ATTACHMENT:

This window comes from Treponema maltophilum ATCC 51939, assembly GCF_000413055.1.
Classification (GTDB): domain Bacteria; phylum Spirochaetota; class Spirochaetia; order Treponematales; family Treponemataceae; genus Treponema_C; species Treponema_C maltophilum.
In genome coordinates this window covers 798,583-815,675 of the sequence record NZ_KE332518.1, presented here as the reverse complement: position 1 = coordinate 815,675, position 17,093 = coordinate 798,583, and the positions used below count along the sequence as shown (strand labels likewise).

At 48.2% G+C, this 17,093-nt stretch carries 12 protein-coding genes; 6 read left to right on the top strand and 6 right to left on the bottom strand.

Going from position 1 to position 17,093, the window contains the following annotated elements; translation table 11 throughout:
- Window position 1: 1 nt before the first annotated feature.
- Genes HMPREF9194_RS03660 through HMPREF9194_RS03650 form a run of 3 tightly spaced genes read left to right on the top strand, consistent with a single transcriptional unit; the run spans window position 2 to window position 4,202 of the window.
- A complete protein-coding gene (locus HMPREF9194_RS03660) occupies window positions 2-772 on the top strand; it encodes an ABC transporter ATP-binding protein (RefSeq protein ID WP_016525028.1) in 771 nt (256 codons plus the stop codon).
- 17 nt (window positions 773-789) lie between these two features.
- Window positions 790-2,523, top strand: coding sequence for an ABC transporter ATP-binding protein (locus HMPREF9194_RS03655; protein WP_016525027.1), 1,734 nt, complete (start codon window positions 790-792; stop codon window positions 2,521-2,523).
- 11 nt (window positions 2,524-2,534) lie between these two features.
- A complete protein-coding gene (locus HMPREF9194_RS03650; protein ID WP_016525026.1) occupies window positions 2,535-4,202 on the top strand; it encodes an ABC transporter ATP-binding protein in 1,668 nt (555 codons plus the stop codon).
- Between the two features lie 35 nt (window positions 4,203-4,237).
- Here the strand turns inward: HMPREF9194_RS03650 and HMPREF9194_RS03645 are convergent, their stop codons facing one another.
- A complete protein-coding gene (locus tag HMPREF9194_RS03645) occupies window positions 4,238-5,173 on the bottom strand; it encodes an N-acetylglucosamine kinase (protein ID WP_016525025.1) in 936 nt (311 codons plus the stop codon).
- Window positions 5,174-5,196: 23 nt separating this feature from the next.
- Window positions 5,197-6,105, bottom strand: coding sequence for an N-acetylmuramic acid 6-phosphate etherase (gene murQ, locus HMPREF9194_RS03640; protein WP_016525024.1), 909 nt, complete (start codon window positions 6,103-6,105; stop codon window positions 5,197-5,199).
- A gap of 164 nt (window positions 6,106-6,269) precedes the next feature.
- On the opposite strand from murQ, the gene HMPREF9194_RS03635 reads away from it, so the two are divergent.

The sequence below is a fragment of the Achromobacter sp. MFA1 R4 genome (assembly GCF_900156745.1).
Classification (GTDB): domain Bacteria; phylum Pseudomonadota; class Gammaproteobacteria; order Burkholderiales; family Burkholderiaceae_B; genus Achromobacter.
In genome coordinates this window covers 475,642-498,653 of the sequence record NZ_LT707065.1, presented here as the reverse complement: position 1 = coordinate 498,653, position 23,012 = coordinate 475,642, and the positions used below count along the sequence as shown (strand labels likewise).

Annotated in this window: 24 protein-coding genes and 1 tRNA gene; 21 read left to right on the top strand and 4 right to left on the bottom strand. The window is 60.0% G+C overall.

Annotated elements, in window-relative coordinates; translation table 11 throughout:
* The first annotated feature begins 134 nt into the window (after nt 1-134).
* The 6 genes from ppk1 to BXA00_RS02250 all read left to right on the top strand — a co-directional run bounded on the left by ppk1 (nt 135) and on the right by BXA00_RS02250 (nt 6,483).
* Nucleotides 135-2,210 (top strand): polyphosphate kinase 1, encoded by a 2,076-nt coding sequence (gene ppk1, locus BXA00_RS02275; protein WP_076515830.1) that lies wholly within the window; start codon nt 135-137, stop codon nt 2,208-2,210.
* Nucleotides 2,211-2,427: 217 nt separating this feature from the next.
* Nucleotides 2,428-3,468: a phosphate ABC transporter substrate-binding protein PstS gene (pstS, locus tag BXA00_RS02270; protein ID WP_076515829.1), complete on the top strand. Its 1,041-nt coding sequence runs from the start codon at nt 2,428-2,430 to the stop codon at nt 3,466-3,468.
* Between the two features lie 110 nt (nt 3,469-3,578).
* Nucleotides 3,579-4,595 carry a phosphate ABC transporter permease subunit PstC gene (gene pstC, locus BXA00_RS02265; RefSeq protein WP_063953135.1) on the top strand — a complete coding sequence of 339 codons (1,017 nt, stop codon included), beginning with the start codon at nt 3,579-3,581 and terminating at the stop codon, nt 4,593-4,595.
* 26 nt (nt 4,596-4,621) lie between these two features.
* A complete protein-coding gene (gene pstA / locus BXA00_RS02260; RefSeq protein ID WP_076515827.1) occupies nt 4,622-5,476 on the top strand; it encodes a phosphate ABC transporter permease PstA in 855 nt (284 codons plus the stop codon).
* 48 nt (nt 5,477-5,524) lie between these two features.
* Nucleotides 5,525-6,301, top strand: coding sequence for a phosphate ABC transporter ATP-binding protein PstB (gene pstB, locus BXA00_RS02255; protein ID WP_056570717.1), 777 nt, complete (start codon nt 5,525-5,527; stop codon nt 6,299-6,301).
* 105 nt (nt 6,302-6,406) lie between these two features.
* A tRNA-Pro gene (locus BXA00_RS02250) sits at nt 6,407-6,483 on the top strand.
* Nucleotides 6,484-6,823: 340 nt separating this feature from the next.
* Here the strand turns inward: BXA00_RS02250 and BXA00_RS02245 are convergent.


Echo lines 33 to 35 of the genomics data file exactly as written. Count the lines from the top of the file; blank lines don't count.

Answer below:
* A complete protein-coding gene (gene pstA / locus BXA00_RS02260; RefSeq protein ID WP_076515827.1) occupies nt 4,622-5,476 on the top strand; it encodes a phosphate ABC transporter permease PstA in 855 nt (284 codons plus the stop codon).
* 48 nt (nt 5,477-5,524) lie between these two features.
* Nucleotides 5,525-6,301, top strand: coding sequence for a phosphate ABC transporter ATP-binding protein PstB (gene pstB, locus BXA00_RS02255; protein ID WP_056570717.1), 777 nt, complete (start codon nt 5,525-5,527; stop codon nt 6,299-6,301).